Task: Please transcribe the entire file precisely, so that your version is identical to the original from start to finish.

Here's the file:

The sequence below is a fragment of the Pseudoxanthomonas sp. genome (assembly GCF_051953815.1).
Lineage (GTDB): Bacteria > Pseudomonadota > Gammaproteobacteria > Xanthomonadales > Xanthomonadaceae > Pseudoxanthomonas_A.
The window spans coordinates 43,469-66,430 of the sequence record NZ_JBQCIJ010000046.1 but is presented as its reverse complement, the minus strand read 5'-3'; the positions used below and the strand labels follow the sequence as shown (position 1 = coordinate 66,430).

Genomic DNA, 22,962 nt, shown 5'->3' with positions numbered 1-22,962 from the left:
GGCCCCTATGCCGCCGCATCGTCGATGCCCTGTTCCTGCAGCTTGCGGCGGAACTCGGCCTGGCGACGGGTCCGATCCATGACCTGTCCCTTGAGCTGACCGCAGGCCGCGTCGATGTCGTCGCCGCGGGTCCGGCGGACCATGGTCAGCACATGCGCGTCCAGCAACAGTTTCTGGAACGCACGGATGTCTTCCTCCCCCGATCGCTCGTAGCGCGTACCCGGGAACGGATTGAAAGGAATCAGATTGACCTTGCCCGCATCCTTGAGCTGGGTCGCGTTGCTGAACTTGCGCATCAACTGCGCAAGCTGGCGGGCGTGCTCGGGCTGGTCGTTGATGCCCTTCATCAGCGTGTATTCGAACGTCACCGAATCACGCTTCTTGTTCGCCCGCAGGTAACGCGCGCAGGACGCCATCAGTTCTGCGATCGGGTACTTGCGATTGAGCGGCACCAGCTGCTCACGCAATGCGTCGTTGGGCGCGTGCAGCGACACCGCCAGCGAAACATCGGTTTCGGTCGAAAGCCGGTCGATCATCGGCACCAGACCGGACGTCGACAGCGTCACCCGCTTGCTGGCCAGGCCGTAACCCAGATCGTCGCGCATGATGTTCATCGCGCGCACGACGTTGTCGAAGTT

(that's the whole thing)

The sequence below is a fragment of the Pseudoxanthomonas sp. genome (assembly GCF_051953815.1).
Lineage (GTDB): Bacteria > Pseudomonadota > Gammaproteobacteria > Xanthomonadales > Xanthomonadaceae > Pseudoxanthomonas_A.
The window spans coordinates 43,469-66,430 of the sequence record NZ_JBQCIJ010000046.1 but is presented as its reverse complement, the minus strand read 5'-3'; the positions used below and the strand labels follow the sequence as shown (position 1 = coordinate 66,430).

Genomic DNA, 22,962 nt, shown 5'->3' with positions numbered 1-22,962 from the left:
GGCCCCTATGCCGCCGCATCGTCGATGCCCTGTTCCTGCAGCTTGCGGCGGAACTCGGCCTGGCGACGGGTCCGATCCATGACCTGTCCCTTGAGCTGACCGCAGGCCGCGTCGATGTCGTCGCCGCGGGTCCGGCGGACCATGGTCAGCACATGCGCGTCCAGCAACAGTTTCTGGAACGCACGGATGTCTTCCTCCCCCGATCGCTCGTAGCGCGTACCCGGGAACGGATTGAAAGGAATCAGATTGACCTTGCCCGCATCCTTGAGCTGGGTCGCGTTGCTGAACTTGCGCATCAACTGCGCAAGCTGGCGGGCGTGCTCGGGCTGGTCGTTGATGCCCTTCATCAGCGTGTATTCGAACGTCACCGAATCACGCTTCTTGTTCGCCCGCAGGTAACGCGCGCAGGACGCCATCAGTTCTGCGATCGGGTACTTGCGATTGAGCGGCACCAGCTGCTCACGCAATGCGTCGTTGGGCGCGTGCAGCGACACCGCCAGCGAAACATCGGTTTCGGTCGAAAGCCGGTCGATCATCGGCACCAGACCGGACGTCGACAGCGTCACCCGCTTGCTGGCCAGGCCGTAACCCAGATCGTCGCGCATGATGTTCATCGCGCGCACGACGTTGTCGAAGTT